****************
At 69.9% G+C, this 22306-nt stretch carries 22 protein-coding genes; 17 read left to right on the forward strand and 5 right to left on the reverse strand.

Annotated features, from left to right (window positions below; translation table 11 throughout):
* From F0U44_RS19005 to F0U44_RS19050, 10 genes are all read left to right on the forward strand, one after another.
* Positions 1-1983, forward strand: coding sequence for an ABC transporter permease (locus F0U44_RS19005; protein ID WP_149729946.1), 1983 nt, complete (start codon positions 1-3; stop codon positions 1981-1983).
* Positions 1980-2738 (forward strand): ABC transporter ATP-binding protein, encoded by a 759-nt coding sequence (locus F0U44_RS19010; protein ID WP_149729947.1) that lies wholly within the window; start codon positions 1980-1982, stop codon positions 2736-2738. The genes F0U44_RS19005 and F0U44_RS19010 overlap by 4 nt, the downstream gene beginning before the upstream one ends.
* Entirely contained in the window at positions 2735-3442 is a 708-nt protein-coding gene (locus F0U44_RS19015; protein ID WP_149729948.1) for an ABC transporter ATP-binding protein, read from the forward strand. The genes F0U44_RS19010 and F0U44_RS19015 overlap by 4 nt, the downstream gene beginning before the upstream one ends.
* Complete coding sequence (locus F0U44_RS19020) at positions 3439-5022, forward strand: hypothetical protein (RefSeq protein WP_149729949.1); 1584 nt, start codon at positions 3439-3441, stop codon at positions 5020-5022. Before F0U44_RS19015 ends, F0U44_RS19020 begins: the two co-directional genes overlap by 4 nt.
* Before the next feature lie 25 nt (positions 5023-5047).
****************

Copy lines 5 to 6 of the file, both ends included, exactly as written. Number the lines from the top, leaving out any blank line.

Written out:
* Positions 1980-2738 (forward strand): ABC transporter ATP-binding protein, encoded by a 759-nt coding sequence (locus F0U44_RS19010; protein ID WP_149729947.1) that lies wholly within the window; start codon positions 1980-1982, stop codon positions 2736-2738. The genes F0U44_RS19005 and F0U44_RS19010 overlap by 4 nt, the downstream gene beginning before the upstream one ends.
* Entirely contained in the window at positions 2735-3442 is a 708-nt protein-coding gene (locus F0U44_RS19015; protein ID WP_149729948.1) for an ABC transporter ATP-binding protein, read from the forward strand. The genes F0U44_RS19010 and F0U44_RS19015 overlap by 4 nt, the downstream gene beginning before the upstream one ends.